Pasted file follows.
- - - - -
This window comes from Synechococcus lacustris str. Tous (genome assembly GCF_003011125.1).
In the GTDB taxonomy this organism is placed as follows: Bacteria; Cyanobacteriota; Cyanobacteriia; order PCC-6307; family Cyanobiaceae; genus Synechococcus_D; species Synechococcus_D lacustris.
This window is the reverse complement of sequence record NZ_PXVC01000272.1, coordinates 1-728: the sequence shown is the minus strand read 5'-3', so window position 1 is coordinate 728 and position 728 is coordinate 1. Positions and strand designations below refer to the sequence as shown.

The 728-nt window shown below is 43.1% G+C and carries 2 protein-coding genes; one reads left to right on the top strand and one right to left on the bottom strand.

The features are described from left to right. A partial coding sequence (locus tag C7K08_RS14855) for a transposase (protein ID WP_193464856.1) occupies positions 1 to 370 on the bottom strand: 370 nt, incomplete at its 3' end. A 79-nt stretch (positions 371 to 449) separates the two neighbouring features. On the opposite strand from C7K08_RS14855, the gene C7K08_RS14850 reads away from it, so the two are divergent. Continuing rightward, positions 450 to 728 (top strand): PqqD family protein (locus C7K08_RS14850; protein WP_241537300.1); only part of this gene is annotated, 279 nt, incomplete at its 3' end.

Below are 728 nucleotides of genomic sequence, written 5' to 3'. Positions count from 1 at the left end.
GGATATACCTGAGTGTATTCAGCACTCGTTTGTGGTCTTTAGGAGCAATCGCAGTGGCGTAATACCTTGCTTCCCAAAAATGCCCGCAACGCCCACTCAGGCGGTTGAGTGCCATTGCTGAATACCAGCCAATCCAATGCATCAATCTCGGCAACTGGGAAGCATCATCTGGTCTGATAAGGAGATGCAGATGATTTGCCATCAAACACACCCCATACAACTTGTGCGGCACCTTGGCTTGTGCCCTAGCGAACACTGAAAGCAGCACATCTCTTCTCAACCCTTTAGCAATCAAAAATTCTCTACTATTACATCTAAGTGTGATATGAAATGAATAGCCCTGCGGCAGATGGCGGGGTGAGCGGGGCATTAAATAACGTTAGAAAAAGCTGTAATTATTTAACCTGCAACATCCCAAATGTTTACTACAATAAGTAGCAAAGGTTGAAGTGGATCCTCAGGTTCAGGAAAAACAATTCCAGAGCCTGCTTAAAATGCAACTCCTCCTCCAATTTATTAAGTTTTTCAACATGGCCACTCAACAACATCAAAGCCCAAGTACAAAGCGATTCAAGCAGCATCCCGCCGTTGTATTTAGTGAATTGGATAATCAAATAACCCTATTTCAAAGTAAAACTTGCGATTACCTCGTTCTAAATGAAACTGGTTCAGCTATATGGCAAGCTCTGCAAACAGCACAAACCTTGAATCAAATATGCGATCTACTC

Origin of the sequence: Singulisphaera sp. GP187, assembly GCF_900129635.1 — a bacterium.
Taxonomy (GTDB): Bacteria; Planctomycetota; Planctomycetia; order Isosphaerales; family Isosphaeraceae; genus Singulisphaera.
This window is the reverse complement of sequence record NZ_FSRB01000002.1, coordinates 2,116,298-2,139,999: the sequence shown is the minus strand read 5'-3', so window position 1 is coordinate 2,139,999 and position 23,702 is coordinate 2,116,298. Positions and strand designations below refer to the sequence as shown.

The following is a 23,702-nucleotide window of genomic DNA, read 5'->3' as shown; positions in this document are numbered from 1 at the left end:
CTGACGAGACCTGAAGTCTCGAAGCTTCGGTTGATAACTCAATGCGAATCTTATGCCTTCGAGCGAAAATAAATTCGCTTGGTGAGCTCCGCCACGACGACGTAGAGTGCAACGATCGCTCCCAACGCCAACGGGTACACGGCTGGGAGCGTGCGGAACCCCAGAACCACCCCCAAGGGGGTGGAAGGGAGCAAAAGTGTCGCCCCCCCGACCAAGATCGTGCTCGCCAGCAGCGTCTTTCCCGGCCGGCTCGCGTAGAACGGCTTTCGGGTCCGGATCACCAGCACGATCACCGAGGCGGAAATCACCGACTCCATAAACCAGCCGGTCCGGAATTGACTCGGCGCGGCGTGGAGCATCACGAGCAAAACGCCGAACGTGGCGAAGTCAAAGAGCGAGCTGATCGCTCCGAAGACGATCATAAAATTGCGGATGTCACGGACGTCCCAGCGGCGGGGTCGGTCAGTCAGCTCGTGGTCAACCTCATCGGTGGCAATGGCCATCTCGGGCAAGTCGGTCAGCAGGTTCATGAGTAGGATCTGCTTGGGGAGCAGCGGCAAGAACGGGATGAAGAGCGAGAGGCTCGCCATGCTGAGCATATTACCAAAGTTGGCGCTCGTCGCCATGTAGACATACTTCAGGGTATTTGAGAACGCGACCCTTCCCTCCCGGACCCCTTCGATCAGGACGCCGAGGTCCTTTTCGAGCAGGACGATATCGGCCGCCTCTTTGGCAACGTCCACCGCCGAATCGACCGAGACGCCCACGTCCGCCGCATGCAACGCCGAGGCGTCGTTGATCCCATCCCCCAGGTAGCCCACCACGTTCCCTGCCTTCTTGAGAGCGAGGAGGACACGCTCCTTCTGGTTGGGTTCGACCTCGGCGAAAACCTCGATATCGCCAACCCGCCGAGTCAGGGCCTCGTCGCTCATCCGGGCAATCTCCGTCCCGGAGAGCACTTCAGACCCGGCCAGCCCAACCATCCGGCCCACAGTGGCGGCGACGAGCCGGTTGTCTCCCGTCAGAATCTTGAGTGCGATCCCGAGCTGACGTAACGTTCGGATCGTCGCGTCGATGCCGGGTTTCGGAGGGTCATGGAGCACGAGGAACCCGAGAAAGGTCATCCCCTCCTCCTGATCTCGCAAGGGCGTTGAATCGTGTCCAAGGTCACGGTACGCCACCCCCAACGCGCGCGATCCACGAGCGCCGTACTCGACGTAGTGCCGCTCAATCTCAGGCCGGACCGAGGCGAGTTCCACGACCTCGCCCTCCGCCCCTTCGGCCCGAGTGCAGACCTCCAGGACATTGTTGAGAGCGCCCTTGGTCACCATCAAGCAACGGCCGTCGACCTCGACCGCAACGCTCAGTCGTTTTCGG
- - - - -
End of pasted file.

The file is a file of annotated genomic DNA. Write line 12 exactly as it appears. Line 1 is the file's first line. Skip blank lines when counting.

CTGACGAGACCTGAAGTCTCGAAGCTTCGGTTGATAACTCAATGCGAATCTTATGCCTTCGAGCGAAAATAAATTCGCTTGGTGAGCTCCGCCACGACGACGTAGAGTGCAACGATCGCTCCCAACGCCAACGGGTACACGGCTGGGAGCGTGCGGAACCCCAGAACCACCCCCAAGGGGGTGGAAGGGAGCAAAAGTGTCGCCCCCCCGACCAAGATCGTGCTCGCCAGCAGCGTCTTTCCCGGCCGGCTCGCGTAGAACGGCTTTCGGGTCCGGATCACCAGCACGATCACCGAGGCGGAAATCACCGACTCCATAAACCAGCCGGTCCGGAATTGACTCGGCGCGGCGTGGAGCATCACGAGCAAAACGCCGAACGTGGCGAAGTCAAAGAGCGAGCTGATCGCTCCGAAGACGATCATAAAATTGCGGATGTCACGGACGTCCCAGCGGCGGGGTCGGTCAGTCAGCTCGTGGTCAACCTCATCGGTGGCAATGGCCATCTCGGGCAAGTCGGTCAGCAGGTTCATGAGTAGGATCTGCTTGGGGAGCAGCGGCAAGAACGGGATGAAGAGCGAGAGGCTCGCCATGCTGAGCATATTACCAAAGTTGGCGCTCGTCGCCATGTAGACATACTTCAGGGTATTTGAGAACGCGACCCTTCCCTCCCGGACCCCTTCGATCAGGACGCCGAGGTCCTTTTCGAGCAGGACGATATCGGCCGCCTCTTTGGCAACGTCCACCGCCGAATCGACCGAGACGCCCACGTCCGCCGCATGCAACGCCGAGGCGTCGTTGATCCCATCCCCCAGGTAGCCCACCACGTTCCCTGCCTTCTTGAGAGCGAGGAGGACACGCTCCTTCTGGTTGGGTTCGACCTCGGCGAAAACCTCGATATCGCCAACCCGCCGAGTCAGGGCCTCGTCGCTCATCCGGGCAATCTCCGTCCCGGAGAGCACTTCAGACCCGGCCAGCCCAACCATCCGGCCCACAGTGGCGGCGACGAGCCGGTTGTCTCCCGTCAGAATCTTGAGTGCGATCCCGAGCTGACGTAACGTTCGGATCGTCGCGTCGATGCCGGGTTTCGGAGGGTCATGGAGCACGAGGAACCCGAGAAAGGTCATCCCCTCCTCCTGATCTCGCAAGGGCGTTGAATCGTGTCCAAGGTCACGGTACGCCACCCCCAACGCGCGCGATCCACGAGCGCCGTACTCGACGTAGTGCCGCTCAATCTCAGGCCGGACCGAGGCGAGTTCCACGACCTCGCCCTCCGCCCCTTCGGCCCGAGTGCAGACCTCCAGGACATTGTTGAGAGCGCCCTTGGTCACCATCAAGCAACGGCCGTCGACCTCGACCGCAACGCTCAGTCGTTTTCGG